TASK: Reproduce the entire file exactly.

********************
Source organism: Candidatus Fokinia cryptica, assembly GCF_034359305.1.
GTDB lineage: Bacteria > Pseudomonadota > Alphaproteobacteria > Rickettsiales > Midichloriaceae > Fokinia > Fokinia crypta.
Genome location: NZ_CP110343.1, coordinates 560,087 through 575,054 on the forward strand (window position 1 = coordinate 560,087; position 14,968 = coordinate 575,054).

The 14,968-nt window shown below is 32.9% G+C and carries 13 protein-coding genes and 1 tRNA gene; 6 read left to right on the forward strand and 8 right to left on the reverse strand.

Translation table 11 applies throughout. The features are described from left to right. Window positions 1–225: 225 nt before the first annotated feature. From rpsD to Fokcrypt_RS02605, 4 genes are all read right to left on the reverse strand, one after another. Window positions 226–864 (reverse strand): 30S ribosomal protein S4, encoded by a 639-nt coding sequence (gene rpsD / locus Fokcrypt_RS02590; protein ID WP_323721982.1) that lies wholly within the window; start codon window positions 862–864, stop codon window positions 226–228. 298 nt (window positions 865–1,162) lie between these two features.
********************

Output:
Source organism: Candidatus Fokinia cryptica, assembly GCF_034359305.1.
GTDB lineage: Bacteria > Pseudomonadota > Alphaproteobacteria > Rickettsiales > Midichloriaceae > Fokinia > Fokinia crypta.
Genome location: NZ_CP110343.1, coordinates 560,087 through 575,054 on the forward strand (window position 1 = coordinate 560,087; position 14,968 = coordinate 575,054).

The 14,968-nt window shown below is 32.9% G+C and carries 13 protein-coding genes and 1 tRNA gene; 6 read left to right on the forward strand and 8 right to left on the reverse strand.

Translation table 11 applies throughout. The features are described from left to right. Window positions 1–225: 225 nt before the first annotated feature. From rpsD to Fokcrypt_RS02605, 4 genes are all read right to left on the reverse strand, one after another. Window positions 226–864 (reverse strand): 30S ribosomal protein S4, encoded by a 639-nt coding sequence (gene rpsD / locus Fokcrypt_RS02590; protein ID WP_323721982.1) that lies wholly within the window; start codon window positions 862–864, stop codon window positions 226–228. 298 nt (window positions 865–1,162) lie between these two features.